Thanks to HubSpot, buyer personas have become synonymous with inbound and content marketing. Few companies, however, actually spend the time to research, develop, and document their personas.
Even without global pandemics, the B2B landscape is constantly changing and evolving. Companies who consistently document, review, and update their buyer personas see the most success.
According to Cintell, 47 percent of companies who exceeded sales and revenue goals consistently maintain their personas.
Most companies hold internal marketing meetings to discuss who their buyer personas are without actually talking to their customers. Then, the sales team will have a meeting to discuss their Ideal Customer Profile (ICP), without talking to the marketing team or the customer.
Do you see the problem yet?
In this article, we will examine how to build a buyer persona for your B2B companies, give some best practices and tips, and explain what you should do with your documented buyer persons.
Buyer Persona vs Ideal Client Profile (ICP)
The age-old battle between sales and marketing. Sales often claim the leads they receive from marketing are bad. Marketing responds by saying they’re just not working them correctly.
Let’s start with the ICP. When a sales team builds out its target for its outreach, they try to identify their Ideal Customer Profile. When they do this, they refer to accounts or companies. Typical ICP identification is based on the target industry, company size, location, and revenue. From there, they pick up the phone and call.
Traditionally, the marketing team then takes that information and digs deeper to create buyer personas.
A buyer persona is a semi-fictional representation of your customer — who they are, how they think, habits, motivations, challenges, and characteristics. Your persona should be more personal (hence the term persona). You want to discover their challenges and how they’re evaluated in their role. When you create content, you think of this persona. We even give our personas names like “Andy the Accountant,” so we can really think about that persona when creating content.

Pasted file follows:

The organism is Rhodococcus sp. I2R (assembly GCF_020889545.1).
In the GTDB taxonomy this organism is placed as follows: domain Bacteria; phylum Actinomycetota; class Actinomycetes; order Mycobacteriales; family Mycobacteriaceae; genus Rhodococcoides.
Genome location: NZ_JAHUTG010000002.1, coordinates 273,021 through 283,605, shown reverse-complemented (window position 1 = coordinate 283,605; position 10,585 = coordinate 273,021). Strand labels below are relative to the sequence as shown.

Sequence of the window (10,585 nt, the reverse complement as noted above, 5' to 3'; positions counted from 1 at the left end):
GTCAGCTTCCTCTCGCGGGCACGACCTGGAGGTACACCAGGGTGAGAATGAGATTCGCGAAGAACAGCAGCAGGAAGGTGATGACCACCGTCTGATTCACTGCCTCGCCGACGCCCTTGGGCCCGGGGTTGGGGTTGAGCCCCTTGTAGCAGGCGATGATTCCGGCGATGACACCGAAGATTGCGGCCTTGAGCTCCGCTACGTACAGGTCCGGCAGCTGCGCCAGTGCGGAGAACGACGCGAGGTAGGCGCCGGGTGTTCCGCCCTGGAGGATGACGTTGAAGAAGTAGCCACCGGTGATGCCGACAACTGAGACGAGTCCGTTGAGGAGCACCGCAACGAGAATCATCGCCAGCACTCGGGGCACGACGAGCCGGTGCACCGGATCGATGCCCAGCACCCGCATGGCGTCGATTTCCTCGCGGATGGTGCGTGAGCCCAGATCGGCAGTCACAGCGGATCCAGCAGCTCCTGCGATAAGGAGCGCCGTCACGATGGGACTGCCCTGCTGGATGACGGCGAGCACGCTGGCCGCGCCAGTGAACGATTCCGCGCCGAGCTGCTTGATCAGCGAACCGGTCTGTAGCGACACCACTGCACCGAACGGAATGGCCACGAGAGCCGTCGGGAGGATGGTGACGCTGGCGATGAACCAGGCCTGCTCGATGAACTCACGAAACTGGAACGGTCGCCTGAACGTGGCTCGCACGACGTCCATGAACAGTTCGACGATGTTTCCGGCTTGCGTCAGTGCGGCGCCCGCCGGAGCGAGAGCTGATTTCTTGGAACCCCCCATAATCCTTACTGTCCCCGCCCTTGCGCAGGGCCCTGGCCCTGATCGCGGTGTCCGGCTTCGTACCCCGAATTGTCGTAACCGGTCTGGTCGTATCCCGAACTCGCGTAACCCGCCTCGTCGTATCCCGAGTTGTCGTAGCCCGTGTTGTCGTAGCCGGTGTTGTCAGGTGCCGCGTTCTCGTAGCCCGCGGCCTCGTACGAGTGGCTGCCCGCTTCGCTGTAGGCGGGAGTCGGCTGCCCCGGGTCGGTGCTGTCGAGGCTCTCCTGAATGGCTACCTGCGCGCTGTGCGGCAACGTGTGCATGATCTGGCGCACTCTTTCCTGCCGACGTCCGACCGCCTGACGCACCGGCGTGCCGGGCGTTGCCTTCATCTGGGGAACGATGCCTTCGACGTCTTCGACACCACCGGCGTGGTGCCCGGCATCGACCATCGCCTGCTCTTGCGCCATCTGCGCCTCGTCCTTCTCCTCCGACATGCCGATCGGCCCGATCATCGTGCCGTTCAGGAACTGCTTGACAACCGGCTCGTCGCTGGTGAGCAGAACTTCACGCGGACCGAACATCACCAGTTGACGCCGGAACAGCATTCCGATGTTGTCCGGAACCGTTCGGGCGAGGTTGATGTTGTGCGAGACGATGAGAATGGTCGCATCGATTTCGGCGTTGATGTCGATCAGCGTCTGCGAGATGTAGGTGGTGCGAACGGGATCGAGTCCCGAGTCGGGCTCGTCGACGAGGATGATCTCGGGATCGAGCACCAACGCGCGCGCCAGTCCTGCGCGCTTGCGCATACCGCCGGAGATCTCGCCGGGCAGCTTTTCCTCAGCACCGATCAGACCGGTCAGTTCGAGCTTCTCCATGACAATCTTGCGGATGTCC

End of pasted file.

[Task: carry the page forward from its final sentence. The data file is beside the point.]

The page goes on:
We talk about this in-depth in our recorded webinar, How to develop your buyer personas.
For example, if you are a B2B enterprise accounting software provider and through buyer persona research you find that accounting teams have the challenge of using software that is not only outdated but also does not integrate with new platforms used by the company. On top of that, they need their IT team to approve all new software decisions. In this situation, you have two buyer personas.
Here are our B2B buyer persona examples:
- Andy the Accountant has an outdated system that needs to be updated to increase efficiency and accuracy.
- Ivy the IT Director: is in charge of approving software requests based on Andy’s recommendations.
Both of these personas have different challenges, motivations, and information to consider while making a decision.
To recap, the relationship should work as follows:
- Marketing creates content to provide value in the eyes of your buyer personas.
- The sales team uses marketing’s valuable content in their sales process to better communicate and serve prospective customers at every stage of their buyer’s journey.